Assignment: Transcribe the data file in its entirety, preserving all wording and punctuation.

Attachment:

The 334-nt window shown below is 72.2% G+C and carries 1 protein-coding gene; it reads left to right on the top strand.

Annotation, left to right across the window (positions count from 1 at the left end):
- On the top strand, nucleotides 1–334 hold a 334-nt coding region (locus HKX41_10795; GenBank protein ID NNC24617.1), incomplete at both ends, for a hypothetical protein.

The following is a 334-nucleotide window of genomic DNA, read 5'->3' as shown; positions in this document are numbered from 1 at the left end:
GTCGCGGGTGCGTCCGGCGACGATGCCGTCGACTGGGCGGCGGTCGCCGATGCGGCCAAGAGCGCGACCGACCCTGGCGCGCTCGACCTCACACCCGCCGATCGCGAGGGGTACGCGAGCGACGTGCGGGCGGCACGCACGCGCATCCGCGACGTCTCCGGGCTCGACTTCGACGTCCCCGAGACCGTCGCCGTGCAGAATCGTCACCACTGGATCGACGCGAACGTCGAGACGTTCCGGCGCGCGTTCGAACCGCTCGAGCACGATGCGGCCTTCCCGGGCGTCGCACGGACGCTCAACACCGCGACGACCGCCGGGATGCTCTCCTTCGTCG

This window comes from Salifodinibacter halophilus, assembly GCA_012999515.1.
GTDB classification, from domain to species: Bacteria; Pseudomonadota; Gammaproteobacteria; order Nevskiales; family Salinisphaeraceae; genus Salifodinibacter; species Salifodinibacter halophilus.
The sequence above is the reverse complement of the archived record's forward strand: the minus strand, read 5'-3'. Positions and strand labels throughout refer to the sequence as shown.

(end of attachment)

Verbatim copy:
The 334-nt window shown below is 72.2% G+C and carries 1 protein-coding gene; it reads left to right on the top strand.

Annotation, left to right across the window (positions count from 1 at the left end):
- On the top strand, nucleotides 1–334 hold a 334-nt coding region (locus HKX41_10795; GenBank protein ID NNC24617.1), incomplete at both ends, for a hypothetical protein.

The following is a 334-nucleotide window of genomic DNA, read 5'->3' as shown; positions in this document are numbered from 1 at the left end:
GTCGCGGGTGCGTCCGGCGACGATGCCGTCGACTGGGCGGCGGTCGCCGATGCGGCCAAGAGCGCGACCGACCCTGGCGCGCTCGACCTCACACCCGCCGATCGCGAGGGGTACGCGAGCGACGTGCGGGCGGCACGCACGCGCATCCGCGACGTCTCCGGGCTCGACTTCGACGTCCCCGAGACCGTCGCCGTGCAGAATCGTCACCACTGGATCGACGCGAACGTCGAGACGTTCCGGCGCGCGTTCGAACCGCTCGAGCACGATGCGGCCTTCCCGGGCGTCGCACGGACGCTCAACACCGCGACGACCGCCGGGATGCTCTCCTTCGTCG

This window comes from Salifodinibacter halophilus, assembly GCA_012999515.1.
GTDB classification, from domain to species: Bacteria; Pseudomonadota; Gammaproteobacteria; order Nevskiales; family Salinisphaeraceae; genus Salifodinibacter; species Salifodinibacter halophilus.
The sequence above is the reverse complement of the archived record's forward strand: the minus strand, read 5'-3'. Positions and strand labels throughout refer to the sequence as shown.